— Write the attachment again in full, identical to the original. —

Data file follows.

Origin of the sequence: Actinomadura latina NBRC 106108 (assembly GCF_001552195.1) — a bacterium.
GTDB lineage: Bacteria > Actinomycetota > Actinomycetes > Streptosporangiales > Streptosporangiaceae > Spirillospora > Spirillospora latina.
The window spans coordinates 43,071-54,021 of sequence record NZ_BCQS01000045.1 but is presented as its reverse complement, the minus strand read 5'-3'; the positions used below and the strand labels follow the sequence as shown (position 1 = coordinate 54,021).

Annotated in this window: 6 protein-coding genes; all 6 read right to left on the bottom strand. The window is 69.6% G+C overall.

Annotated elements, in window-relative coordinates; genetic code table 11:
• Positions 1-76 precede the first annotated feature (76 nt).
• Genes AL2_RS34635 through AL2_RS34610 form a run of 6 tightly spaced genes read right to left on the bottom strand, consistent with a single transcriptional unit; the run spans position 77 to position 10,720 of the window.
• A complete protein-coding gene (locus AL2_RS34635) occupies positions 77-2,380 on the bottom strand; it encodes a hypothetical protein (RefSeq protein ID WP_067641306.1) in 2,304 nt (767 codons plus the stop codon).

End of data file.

Origin of the sequence: Actinomadura latina NBRC 106108 (assembly GCF_001552195.1) — a bacterium.
GTDB lineage: Bacteria > Actinomycetota > Actinomycetes > Streptosporangiales > Streptosporangiaceae > Spirillospora > Spirillospora latina.
The window spans coordinates 43,071-54,021 of sequence record NZ_BCQS01000045.1 but is presented as its reverse complement, the minus strand read 5'-3'; the positions used below and the strand labels follow the sequence as shown (position 1 = coordinate 54,021).

Annotated in this window: 6 protein-coding genes; all 6 read right to left on the bottom strand. The window is 69.6% G+C overall.

Annotated elements, in window-relative coordinates; genetic code table 11:
• Positions 1-76 precede the first annotated feature (76 nt).
• Genes AL2_RS34635 through AL2_RS34610 form a run of 6 tightly spaced genes read right to left on the bottom strand, consistent with a single transcriptional unit; the run spans position 77 to position 10,720 of the window.
• A complete protein-coding gene (locus AL2_RS34635) occupies positions 77-2,380 on the bottom strand; it encodes a hypothetical protein (RefSeq protein ID WP_067641306.1) in 2,304 nt (767 codons plus the stop codon).